Sep 15, 2012 No Comments ›› Pat Dollard
(CNN) – Downtown Cairo, scene of the first protest over an anti-Islam film, appeared calm Saturday evening, hours after security forces pushed protesters away from the U.S. Embassy toward Tahrir Square, where they were further dispersed.
As the United States strengthened security at diplomatic stations amid the anger, demonstrators clashed with police outside the American Consulate in Sydney.
Carrying signs that read: “Obama, Obama, we like Osama” and “Behead All Those Who Insult the Prophet,” hundreds of protesters gathered on the steps of the consulate.
The demonstration turned violent after protesters were pushed back from the building.
Authorities used tear gas and police dogs to disperse protesters who threw bottles and shoes — considered a grave insult among Muslims. Six police officers were injured and eight people were arrested, Sydney police said. Seventeen people were treated for the effects of pepper spray used by police.
In his weekly address, U.S. President Barack Obama acknowledged “images on our televisions are disturbing.”
“But let us never forget that for every angry mob, there are millions who yearn for the freedom and dignity and hope that our flag represents,” Obama said.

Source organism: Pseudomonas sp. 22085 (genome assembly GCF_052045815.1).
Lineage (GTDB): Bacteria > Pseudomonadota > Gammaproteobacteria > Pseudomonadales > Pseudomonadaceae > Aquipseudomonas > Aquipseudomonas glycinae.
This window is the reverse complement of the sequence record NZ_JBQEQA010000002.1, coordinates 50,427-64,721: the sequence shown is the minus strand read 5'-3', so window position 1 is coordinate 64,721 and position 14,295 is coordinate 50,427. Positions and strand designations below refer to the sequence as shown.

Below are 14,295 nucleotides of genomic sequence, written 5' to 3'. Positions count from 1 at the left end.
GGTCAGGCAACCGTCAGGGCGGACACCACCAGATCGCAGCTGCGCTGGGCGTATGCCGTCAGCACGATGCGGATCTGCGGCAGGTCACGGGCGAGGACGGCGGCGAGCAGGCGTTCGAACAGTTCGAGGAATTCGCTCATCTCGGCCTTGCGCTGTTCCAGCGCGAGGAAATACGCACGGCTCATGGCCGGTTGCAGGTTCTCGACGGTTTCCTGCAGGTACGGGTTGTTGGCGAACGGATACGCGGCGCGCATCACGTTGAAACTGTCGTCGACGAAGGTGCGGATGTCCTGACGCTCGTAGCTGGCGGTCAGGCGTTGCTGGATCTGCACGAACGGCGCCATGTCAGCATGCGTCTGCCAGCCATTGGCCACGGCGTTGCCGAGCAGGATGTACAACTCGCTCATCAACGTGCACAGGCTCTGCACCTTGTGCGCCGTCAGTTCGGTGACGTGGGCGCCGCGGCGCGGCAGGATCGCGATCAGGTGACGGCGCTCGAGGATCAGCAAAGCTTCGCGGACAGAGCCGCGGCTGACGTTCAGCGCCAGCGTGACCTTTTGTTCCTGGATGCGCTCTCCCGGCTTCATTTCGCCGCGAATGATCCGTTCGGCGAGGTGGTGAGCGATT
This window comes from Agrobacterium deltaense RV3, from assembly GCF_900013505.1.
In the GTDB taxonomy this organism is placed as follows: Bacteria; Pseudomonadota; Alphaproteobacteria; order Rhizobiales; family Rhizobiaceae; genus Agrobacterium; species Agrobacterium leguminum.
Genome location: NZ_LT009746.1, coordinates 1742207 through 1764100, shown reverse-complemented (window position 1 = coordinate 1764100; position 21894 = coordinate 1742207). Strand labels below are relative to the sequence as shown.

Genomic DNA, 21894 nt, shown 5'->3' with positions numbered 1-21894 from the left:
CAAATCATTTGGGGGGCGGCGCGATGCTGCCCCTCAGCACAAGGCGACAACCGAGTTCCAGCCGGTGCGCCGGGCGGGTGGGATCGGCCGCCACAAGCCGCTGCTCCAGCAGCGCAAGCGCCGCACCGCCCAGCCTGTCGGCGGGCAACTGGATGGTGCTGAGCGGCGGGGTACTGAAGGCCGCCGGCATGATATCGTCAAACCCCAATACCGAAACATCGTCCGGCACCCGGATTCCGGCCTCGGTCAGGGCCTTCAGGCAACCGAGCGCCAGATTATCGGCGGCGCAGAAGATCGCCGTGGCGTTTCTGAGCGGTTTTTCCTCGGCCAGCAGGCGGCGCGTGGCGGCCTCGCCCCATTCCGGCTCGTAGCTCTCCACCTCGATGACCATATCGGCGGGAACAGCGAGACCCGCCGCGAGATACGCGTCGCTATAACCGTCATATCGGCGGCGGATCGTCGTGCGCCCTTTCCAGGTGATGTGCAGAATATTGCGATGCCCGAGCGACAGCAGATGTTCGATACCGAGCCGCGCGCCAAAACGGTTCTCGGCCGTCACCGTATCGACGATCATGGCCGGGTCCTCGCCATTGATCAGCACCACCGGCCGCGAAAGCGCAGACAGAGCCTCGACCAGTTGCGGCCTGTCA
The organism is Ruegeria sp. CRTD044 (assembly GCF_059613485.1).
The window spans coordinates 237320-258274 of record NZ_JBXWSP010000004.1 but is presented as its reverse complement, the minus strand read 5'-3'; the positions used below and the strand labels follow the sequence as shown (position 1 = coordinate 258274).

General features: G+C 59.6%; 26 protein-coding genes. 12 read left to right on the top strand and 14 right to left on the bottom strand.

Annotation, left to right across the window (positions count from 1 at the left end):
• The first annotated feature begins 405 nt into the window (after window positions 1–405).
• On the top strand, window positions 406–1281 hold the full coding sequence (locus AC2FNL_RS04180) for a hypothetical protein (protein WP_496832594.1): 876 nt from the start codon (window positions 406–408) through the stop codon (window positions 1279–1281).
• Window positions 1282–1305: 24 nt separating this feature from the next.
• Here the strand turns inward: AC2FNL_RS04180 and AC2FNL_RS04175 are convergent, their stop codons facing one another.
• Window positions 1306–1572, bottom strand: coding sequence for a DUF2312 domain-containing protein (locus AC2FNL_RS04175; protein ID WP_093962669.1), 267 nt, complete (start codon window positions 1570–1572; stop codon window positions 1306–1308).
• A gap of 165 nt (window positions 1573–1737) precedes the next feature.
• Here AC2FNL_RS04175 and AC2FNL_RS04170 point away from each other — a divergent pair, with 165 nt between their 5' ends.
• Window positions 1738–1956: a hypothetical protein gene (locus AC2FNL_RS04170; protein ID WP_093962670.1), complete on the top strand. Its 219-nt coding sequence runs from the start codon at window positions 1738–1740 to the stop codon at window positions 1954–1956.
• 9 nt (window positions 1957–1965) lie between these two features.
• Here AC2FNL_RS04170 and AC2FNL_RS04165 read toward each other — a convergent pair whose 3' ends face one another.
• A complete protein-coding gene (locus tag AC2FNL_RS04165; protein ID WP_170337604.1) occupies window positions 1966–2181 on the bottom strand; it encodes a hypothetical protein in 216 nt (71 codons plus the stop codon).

Obama reiterated that those who killed U.S. Ambassador to Libya Chris Stevens and three other Americans at the U.S. Consulate in Benghazi will be brought to justice.
FBI investigators probing the killings put off a visit until conditions in the volatile region are safer. Agents had hoped to arrive in Libya on Saturday, federal law enforcement officials said.
Hundreds of Egyptian riot police remained in Tahrir Square as workers cleaned streets and businesses and assessed damage from five days of protests.
From Morocco to Malaysia, thousands of Muslims have taken to the streets in recent days — with sometimes deadly results — over the release of a 14-minute trailer, privately produced in the United States, that mocks the Prophet Mohammed as a womanizer, child molester and ruthless killer.
Disagreement over how Benghazi attack began
Top Western diplomats warned leaders in countries where the unrest has been most pronounced to ensure the protection of its missions and its people.
“I am following the unfolding events with grave concern and call on national authorities in all countries concerned to swiftly ensure the security of diplomatic missions and protect diplomatic staff,” Catherine Ashton, the European Union foreign affairs chief, said in a statement.
U.S. Marines were dispatched to Libya and Yemen to safeguard American diplomatic posts, according to U.S. officials. Marines that were to travel to Sudan returned pending further discussions with the government there, a U.S. official said.